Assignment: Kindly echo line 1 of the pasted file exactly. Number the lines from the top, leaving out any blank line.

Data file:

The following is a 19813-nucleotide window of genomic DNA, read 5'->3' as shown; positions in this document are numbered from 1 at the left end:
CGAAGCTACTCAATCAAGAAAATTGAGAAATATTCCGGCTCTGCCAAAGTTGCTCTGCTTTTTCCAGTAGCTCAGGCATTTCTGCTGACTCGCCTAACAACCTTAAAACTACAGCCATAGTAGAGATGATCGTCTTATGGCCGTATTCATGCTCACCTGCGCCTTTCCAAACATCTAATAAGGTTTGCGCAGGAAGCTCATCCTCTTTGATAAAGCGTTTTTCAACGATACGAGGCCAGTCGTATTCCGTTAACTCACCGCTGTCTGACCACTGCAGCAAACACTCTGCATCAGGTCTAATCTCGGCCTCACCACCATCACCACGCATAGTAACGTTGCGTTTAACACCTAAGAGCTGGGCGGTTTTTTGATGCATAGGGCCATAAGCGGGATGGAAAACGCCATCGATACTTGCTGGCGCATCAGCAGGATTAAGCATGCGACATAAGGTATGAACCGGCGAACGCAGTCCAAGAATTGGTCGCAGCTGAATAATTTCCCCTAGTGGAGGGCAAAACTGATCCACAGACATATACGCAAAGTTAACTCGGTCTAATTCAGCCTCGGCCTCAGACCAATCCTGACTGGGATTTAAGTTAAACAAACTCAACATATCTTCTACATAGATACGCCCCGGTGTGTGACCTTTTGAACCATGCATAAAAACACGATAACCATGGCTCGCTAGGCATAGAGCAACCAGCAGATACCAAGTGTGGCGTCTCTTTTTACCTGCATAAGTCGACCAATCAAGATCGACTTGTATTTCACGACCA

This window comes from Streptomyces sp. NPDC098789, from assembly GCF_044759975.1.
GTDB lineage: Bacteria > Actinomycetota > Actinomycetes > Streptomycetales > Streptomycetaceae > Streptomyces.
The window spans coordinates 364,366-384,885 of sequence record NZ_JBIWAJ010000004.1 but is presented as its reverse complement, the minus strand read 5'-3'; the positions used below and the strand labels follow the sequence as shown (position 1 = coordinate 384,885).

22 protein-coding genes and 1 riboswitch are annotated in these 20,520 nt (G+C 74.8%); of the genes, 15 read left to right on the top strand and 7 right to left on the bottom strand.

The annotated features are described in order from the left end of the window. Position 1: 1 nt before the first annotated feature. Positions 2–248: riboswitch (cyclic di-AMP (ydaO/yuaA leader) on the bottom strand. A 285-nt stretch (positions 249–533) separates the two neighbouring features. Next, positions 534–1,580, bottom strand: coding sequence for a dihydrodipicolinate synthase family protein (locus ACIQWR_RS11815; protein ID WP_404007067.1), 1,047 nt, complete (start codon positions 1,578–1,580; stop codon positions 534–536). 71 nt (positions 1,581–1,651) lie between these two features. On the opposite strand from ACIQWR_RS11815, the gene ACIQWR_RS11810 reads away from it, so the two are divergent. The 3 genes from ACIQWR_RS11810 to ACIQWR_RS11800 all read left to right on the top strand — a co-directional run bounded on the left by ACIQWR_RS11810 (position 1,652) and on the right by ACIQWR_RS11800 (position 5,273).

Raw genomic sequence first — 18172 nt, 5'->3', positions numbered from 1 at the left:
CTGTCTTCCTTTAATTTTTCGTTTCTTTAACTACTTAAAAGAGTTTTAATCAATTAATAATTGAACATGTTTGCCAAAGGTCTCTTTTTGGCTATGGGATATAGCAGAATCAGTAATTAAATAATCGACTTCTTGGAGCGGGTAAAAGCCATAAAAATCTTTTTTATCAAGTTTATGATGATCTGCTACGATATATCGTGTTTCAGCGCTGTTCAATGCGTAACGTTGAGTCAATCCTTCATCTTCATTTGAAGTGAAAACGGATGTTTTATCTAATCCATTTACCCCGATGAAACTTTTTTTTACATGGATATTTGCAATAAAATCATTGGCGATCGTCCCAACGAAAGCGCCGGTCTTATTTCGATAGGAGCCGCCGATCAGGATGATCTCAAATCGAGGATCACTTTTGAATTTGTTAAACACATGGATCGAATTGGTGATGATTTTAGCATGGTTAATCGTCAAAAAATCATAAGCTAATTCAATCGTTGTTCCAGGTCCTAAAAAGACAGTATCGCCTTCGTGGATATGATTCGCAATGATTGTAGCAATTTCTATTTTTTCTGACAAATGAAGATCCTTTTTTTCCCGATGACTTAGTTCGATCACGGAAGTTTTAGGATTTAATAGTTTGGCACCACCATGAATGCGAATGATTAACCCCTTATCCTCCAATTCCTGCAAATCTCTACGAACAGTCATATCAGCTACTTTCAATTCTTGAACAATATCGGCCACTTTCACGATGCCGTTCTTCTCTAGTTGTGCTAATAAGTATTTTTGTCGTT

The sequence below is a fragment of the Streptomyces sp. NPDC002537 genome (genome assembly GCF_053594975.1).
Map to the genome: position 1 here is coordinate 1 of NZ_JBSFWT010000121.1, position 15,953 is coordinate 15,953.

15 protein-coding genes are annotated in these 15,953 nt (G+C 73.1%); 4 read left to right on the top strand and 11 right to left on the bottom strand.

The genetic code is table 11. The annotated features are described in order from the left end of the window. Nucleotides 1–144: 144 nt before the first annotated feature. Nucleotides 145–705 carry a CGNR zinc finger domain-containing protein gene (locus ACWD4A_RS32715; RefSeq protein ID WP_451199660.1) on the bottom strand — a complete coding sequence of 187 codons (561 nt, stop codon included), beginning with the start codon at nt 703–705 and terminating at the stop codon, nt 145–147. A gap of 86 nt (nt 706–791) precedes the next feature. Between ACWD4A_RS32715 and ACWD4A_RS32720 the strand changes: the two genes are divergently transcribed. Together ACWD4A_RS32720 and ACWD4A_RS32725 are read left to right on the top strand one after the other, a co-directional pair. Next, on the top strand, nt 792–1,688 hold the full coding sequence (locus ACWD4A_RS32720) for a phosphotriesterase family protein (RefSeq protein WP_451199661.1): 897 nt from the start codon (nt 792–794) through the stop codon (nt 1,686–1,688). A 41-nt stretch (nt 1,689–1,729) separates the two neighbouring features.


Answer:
The following is a 19813-nucleotide window of genomic DNA, read 5'->3' as shown; positions in this document are numbered from 1 at the left end: